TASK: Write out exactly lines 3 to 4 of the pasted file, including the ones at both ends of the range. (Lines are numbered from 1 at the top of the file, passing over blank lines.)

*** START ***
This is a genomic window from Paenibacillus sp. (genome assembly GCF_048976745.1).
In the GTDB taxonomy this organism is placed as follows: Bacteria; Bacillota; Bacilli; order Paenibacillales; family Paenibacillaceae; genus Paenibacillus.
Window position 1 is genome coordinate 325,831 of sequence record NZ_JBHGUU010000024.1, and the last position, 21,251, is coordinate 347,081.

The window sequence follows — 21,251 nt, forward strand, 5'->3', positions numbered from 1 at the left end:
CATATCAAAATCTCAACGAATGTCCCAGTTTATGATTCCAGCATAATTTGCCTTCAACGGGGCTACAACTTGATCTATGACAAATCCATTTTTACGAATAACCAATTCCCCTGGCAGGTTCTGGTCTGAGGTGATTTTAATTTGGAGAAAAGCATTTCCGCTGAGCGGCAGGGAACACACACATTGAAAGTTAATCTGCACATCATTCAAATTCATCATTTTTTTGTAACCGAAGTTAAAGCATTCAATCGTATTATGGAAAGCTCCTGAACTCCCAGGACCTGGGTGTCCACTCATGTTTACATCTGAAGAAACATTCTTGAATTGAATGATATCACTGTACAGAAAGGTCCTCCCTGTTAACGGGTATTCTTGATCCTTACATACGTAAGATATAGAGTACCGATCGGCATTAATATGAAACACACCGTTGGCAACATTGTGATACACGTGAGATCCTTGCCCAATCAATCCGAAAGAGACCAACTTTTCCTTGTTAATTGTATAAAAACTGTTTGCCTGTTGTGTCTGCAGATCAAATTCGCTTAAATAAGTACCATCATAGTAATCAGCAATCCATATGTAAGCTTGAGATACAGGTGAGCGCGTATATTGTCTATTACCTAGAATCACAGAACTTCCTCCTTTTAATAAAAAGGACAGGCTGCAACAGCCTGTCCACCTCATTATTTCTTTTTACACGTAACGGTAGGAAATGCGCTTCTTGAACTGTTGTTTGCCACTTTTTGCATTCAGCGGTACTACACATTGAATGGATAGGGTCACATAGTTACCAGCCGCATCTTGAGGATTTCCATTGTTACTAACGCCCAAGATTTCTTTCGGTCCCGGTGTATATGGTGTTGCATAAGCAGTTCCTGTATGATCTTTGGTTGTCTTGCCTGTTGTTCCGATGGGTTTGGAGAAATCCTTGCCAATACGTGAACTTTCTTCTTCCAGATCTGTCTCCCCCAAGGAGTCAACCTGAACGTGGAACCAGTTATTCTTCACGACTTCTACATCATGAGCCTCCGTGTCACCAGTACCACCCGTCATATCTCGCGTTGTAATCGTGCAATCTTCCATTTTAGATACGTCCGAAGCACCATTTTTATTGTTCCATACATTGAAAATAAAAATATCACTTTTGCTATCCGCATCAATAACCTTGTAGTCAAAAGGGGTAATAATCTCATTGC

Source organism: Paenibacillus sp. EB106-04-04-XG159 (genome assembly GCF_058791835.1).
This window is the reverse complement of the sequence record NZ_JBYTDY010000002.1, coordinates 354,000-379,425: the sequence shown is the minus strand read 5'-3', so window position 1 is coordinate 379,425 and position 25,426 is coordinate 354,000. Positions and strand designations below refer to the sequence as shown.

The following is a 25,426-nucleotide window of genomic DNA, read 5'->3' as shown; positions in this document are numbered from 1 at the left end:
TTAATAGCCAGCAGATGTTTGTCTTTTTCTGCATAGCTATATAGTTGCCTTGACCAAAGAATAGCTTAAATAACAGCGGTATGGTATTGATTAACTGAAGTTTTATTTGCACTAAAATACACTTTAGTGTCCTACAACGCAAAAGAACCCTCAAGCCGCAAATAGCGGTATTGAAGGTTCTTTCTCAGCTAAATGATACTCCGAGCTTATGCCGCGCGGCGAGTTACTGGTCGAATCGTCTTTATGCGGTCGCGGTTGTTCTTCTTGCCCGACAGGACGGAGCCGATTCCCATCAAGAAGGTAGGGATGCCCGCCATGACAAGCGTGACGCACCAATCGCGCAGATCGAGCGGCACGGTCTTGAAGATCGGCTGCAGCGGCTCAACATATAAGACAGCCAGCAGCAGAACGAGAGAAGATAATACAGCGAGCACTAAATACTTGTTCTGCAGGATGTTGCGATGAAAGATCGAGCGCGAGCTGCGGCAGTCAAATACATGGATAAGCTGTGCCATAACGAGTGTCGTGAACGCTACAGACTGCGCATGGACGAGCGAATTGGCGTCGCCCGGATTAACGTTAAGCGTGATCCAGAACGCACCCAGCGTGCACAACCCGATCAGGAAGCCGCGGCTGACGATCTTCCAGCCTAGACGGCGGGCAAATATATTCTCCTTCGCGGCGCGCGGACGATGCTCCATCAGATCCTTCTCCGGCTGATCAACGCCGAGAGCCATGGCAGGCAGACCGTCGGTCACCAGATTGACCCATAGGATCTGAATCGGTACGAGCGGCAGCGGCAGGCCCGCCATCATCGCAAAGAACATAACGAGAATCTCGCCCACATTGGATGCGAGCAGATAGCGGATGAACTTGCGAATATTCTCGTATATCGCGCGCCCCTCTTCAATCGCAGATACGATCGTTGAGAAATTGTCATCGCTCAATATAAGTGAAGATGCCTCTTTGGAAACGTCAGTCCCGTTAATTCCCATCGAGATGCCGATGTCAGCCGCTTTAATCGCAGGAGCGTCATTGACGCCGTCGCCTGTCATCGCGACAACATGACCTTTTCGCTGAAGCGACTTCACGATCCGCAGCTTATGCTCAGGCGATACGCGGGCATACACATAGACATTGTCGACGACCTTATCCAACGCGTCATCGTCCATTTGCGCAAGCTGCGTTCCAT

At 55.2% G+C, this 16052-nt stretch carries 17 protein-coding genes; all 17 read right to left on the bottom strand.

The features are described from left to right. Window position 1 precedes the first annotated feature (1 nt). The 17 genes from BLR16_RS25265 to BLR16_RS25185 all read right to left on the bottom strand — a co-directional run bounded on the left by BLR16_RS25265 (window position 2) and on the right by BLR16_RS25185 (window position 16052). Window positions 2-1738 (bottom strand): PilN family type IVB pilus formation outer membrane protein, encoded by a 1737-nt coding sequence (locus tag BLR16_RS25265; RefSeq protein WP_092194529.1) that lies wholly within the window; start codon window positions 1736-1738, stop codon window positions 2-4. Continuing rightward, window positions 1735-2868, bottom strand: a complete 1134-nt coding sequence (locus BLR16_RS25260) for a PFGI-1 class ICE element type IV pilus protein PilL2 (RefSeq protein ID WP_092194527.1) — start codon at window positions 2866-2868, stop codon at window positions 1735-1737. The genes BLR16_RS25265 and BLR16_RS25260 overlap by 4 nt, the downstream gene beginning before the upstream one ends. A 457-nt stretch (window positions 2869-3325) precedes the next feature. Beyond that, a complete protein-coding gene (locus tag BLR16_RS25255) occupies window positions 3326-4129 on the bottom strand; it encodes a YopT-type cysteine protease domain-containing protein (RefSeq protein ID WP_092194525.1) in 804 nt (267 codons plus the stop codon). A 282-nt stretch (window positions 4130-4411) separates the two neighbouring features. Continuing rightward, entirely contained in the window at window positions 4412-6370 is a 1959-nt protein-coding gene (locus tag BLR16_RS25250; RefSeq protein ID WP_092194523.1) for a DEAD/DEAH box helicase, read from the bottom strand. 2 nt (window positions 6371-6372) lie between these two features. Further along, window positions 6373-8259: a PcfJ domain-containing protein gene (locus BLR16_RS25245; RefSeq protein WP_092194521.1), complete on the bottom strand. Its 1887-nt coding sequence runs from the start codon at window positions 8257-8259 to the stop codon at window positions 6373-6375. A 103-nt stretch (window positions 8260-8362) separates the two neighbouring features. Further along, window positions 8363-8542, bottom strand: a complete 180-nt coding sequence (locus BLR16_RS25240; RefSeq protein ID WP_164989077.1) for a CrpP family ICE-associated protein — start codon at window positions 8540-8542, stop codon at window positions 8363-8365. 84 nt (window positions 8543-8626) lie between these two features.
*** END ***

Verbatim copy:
Window position 1 is genome coordinate 325,831 of sequence record NZ_JBHGUU010000024.1, and the last position, 21,251, is coordinate 347,081.

The window sequence follows — 21,251 nt, forward strand, 5'->3', positions numbered from 1 at the left end: